Design for Mixed-Use Complex in Nanjing Announced

The district’s master plan includes an array of five office towers and one residential tower, with the tallest reaching 500 meters.
 

Nanjing, China 7 November 2019

Adrian Smith + Gordon Gill Architecture (AS+GG) has announced the design of the new South HeXi Yuzui Financial District in Nanjing.

The firm won an international design competition in 2018 to design the new South HeXi Yuzui Financial District and Tower and can now release the final scheme for the 860,000-square-meter-development. The scheme includes a new 500-meter-tall tower that will anchor the district and enhance Nanjing’s already iconic skyline. The tower will be one of the tallest in Nanjing and features a magnificent 360-degree, open-air observatory at the top, which would make it of the highest in the world. It will also be one of the tallest buildings to achieve LEED Gold certification when completed in 2025.

“We are thrilled to announce that the project is moving forward with Jinmao Group,” says AS+GG Design Partner Adrian Smith, FAIA. “South HeXi Yuzui will be the foundation of a new world-class waterfront business district. This new global destination will be a vibrant live-work community that will be at the center of culture, nature, entertainment, and technology. The tower’s concept draws its inspiration from the patterns contained in the flowing waters of the nearby Yangtze River and expresses the beauty and fluidity of today’s lifestyles and culture in China.”

The mixed-use development will increase the value of the location with networks to access the riverfront, multiple public transportation options, and many new cultural, natural, and technological opportunities. Encouraging increased interaction, the user is invited to experience the district, as either a live-work environment, or as a visitor to one of the many public parks and art centers.

In addition to the 500-meter tower, the district’s master plan includes four other office towers and a residential tower, across a range of heights.

“It was important for the success of the district to include a supertall tower. The building will be an important focal point and add value to the surrounding development sites,” says Smith, further remarking, “these iconic supertall structures draw business, tourism, and retail activity from all over China and the international tourist market.”

At the heart of the new Central Business District, the architectural design of the new supertall was inspired by the Yangtze River. The river reflects light, throwing out textures and dimensions, much like the tower’s exterior, which is shaped to mitigate wind vortices, optimize views, and enhance both the structure and the program. Its mixed-use office program also features a unique observatory amenity with a stunning viewing platform.

“For supertall buildings to remain at the forefront of cultural advances, the concept of carving out ‘special’ event or gathering spaces toward the top of the tower has become a distinct differentiation,” says Gordon Gill, FAIA, AS+GG Design Partner. “Building tall is no longer a challenge but instead, an expectation. Today, height is no longer the sole factor that makes a building unique, attractive, or interesting.”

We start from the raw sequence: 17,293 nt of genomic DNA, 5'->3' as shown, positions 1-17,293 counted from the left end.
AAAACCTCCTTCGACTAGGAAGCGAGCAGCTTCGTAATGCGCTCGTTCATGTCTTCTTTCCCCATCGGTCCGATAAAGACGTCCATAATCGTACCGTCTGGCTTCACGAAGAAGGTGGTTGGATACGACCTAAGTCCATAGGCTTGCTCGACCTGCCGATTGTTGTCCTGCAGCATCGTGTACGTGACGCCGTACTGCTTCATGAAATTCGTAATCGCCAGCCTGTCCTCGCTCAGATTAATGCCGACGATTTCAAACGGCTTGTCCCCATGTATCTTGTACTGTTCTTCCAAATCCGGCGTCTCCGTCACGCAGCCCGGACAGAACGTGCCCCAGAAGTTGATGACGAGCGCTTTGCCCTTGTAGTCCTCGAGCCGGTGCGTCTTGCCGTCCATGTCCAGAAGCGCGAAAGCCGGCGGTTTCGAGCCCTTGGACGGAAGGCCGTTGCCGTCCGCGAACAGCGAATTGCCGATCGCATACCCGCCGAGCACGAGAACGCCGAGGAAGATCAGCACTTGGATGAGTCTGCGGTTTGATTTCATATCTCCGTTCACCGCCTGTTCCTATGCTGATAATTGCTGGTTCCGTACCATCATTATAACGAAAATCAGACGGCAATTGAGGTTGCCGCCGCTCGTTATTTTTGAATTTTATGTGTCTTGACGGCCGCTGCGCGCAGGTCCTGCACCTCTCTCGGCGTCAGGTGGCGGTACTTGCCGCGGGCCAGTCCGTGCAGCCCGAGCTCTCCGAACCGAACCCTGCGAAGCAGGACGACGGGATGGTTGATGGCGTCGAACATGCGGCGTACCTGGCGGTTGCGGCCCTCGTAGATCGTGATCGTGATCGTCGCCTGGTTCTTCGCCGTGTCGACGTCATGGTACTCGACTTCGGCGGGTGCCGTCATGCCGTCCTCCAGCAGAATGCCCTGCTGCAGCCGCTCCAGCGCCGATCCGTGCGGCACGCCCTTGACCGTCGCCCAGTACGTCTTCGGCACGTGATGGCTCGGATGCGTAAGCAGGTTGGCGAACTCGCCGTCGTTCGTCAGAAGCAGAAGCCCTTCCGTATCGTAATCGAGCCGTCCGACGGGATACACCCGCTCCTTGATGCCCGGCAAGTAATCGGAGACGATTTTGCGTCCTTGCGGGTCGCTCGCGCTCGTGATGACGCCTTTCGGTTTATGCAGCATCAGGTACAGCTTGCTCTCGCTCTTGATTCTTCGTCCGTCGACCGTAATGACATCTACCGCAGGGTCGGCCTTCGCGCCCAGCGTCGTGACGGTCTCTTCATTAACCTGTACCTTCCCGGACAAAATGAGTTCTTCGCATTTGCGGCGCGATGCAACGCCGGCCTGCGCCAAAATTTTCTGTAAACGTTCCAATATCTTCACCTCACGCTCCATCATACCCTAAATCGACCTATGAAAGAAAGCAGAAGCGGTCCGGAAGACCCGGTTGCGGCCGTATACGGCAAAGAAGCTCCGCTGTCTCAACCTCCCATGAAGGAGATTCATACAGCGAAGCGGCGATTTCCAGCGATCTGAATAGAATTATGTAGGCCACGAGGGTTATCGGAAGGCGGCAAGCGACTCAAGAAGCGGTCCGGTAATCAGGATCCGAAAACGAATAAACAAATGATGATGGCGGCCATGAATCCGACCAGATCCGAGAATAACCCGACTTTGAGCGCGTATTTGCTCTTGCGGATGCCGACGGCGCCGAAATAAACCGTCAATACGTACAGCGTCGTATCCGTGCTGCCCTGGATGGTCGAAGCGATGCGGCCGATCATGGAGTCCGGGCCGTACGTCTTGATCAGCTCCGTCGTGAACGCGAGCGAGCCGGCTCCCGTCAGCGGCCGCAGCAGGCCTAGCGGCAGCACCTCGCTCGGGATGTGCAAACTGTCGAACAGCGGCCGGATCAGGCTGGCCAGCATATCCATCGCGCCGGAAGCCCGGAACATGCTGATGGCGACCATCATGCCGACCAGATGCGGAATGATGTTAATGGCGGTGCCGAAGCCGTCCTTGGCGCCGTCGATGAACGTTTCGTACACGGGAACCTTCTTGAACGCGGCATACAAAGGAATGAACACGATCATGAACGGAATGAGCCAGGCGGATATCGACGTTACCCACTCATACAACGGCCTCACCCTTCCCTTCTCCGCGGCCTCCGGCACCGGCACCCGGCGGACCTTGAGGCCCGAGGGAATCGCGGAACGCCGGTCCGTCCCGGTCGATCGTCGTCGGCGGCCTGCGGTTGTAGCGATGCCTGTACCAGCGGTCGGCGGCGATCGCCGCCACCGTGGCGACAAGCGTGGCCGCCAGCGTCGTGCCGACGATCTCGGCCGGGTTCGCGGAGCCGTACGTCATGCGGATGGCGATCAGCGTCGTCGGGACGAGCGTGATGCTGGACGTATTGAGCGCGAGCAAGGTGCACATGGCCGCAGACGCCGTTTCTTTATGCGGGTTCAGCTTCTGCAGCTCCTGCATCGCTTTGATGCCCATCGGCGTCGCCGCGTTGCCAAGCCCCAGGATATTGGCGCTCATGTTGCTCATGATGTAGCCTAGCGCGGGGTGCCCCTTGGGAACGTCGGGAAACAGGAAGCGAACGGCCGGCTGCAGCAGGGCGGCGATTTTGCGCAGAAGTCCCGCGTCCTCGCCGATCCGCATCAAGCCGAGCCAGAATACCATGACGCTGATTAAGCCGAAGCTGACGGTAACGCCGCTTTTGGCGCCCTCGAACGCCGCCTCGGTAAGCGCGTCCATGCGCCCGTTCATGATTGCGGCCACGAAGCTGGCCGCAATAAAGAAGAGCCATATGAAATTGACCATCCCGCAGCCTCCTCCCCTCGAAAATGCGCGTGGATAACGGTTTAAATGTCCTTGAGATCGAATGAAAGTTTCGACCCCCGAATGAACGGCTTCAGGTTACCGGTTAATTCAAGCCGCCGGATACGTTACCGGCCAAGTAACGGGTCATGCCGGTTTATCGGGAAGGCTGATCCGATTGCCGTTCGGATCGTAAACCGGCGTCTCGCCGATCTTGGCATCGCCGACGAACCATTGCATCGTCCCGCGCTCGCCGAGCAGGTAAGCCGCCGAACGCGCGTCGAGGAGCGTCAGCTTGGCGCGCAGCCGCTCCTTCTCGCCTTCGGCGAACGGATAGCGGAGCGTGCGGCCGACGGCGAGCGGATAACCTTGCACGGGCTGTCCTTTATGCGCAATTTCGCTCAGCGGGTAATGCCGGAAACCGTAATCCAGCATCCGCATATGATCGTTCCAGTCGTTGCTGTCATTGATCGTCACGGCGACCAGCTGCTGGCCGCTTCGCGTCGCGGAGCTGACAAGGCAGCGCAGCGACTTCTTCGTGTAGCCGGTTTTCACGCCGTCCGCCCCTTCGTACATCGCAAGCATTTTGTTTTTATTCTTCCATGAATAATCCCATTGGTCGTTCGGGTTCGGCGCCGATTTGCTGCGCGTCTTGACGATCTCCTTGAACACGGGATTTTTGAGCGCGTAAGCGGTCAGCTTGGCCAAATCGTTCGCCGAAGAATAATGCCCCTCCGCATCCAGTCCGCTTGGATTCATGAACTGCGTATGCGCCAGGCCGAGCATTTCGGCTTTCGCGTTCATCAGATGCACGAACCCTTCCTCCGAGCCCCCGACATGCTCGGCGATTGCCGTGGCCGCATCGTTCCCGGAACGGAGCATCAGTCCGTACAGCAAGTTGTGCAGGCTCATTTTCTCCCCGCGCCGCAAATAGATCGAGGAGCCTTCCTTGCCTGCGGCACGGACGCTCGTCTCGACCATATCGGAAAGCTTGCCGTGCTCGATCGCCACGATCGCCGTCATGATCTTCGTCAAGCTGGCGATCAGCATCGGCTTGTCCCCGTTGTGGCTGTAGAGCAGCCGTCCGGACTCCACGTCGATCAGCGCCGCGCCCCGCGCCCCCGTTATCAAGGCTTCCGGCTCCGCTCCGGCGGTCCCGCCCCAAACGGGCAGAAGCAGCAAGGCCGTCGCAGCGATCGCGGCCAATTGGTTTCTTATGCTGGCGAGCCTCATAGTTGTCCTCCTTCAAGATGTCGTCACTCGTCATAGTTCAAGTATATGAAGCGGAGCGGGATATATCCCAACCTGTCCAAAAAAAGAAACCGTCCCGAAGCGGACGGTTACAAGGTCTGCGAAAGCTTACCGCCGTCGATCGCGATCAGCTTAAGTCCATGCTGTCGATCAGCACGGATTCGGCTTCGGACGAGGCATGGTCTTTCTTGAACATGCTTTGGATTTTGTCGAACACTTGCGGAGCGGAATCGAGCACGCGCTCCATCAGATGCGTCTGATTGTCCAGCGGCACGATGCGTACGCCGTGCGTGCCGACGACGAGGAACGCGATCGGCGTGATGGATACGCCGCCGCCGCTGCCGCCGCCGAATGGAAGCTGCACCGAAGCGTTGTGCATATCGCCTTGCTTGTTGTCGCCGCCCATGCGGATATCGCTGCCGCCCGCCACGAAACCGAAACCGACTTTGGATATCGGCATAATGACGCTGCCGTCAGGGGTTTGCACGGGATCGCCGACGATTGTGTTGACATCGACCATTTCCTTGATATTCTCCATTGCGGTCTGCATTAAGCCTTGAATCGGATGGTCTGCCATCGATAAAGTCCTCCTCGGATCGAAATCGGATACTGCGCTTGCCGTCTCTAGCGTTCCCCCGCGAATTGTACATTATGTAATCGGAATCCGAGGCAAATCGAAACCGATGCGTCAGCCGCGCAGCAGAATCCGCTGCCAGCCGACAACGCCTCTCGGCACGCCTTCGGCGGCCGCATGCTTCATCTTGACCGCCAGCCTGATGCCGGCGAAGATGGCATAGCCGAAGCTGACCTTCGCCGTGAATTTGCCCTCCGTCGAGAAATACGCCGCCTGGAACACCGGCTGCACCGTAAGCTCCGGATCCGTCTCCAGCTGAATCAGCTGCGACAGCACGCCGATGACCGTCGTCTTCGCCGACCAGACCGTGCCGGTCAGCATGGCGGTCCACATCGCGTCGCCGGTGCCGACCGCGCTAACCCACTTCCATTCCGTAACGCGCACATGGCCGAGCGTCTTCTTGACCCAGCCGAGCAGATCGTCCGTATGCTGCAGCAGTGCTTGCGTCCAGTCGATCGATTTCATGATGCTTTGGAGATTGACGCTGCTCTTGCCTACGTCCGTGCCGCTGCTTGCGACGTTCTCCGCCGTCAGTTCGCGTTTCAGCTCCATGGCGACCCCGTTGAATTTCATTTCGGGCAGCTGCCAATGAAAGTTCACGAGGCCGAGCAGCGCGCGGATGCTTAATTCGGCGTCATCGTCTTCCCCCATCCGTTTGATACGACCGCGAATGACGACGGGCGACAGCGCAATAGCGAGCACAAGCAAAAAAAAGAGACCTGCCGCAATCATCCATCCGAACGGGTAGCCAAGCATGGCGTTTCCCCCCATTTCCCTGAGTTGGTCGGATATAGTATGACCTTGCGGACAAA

The LEED Gold design incorporates multiple green spaces that enhance the tower and the surrounding development, allowing users to experience the tactile sensations of the landscaping elements that are shown to promote a sense of well-being, and improve air quality and local microclimates.

“The sustainable design of the tower was shaped through a variety of studies and models,” says Robert Forest, FAIA, AS+GG Management Partner. “Performance is the catalyst for the design of the form, expression, and functionality of the buildings. The towers are designed and positioned to take advantage of the winds, the sun, and even the rain in Nanjing.”

The tower will integrate rainwater harvesting into the sky gardens that target onsite water management at greater than 100 percent of rainfall. Rainwater will be collected using “sponge city” concepts, including sub-soil collection, permeable paving, and recessed green space. Collected water will be drained to tanks below ground level, where it will be treated and stored for reuse. A 55 percent reduction in total indoor water use is predicted.

The tower seeks an overall energy reduction through a combination of energy strategies, such as reducing the cooling load, installation of a high-performance façade, reducing heating loads, reducing lighting loads, and reducing plug loads. A high-performance, Low-E insulated curtain-wall system has carefully designed fins that work with the building’s geometry to efficiently reduce solar heat gain and provide the effective protection to the indoor environment, while maintaining access to daylighting and controlling glare.

For more on this story, go to Architect Magazine.



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